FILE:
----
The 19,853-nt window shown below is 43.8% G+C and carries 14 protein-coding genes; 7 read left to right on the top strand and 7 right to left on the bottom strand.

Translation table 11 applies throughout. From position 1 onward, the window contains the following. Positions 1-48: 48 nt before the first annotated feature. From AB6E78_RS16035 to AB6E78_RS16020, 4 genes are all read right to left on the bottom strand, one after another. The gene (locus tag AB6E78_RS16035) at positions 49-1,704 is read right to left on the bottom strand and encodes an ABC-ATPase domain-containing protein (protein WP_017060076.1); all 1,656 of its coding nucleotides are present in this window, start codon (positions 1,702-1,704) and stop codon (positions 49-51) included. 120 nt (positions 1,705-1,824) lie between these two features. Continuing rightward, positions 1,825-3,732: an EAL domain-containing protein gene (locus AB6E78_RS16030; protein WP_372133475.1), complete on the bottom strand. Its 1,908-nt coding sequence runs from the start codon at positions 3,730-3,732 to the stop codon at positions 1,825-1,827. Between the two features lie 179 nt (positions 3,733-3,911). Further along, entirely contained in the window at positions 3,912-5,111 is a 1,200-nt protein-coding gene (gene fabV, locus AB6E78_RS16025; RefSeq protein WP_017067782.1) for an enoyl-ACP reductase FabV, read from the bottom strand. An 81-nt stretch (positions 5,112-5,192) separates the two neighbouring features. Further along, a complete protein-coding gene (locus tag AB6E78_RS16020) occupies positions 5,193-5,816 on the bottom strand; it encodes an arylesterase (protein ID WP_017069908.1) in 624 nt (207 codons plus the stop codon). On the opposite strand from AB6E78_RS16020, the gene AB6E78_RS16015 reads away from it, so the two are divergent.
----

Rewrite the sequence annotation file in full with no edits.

The 19,853-nt window shown below is 43.8% G+C and carries 14 protein-coding genes; 7 read left to right on the top strand and 7 right to left on the bottom strand.

Translation table 11 applies throughout. From position 1 onward, the window contains the following. Positions 1-48: 48 nt before the first annotated feature. From AB6E78_RS16035 to AB6E78_RS16020, 4 genes are all read right to left on the bottom strand, one after another. The gene (locus tag AB6E78_RS16035) at positions 49-1,704 is read right to left on the bottom strand and encodes an ABC-ATPase domain-containing protein (protein WP_017060076.1); all 1,656 of its coding nucleotides are present in this window, start codon (positions 1,702-1,704) and stop codon (positions 49-51) included. 120 nt (positions 1,705-1,824) lie between these two features. Continuing rightward, positions 1,825-3,732: an EAL domain-containing protein gene (locus AB6E78_RS16030; protein WP_372133475.1), complete on the bottom strand. Its 1,908-nt coding sequence runs from the start codon at positions 3,730-3,732 to the stop codon at positions 1,825-1,827. Between the two features lie 179 nt (positions 3,733-3,911). Further along, entirely contained in the window at positions 3,912-5,111 is a 1,200-nt protein-coding gene (gene fabV, locus AB6E78_RS16025; RefSeq protein WP_017067782.1) for an enoyl-ACP reductase FabV, read from the bottom strand. An 81-nt stretch (positions 5,112-5,192) separates the two neighbouring features. Further along, a complete protein-coding gene (locus tag AB6E78_RS16020) occupies positions 5,193-5,816 on the bottom strand; it encodes an arylesterase (protein ID WP_017069908.1) in 624 nt (207 codons plus the stop codon). On the opposite strand from AB6E78_RS16020, the gene AB6E78_RS16015 reads away from it, so the two are divergent.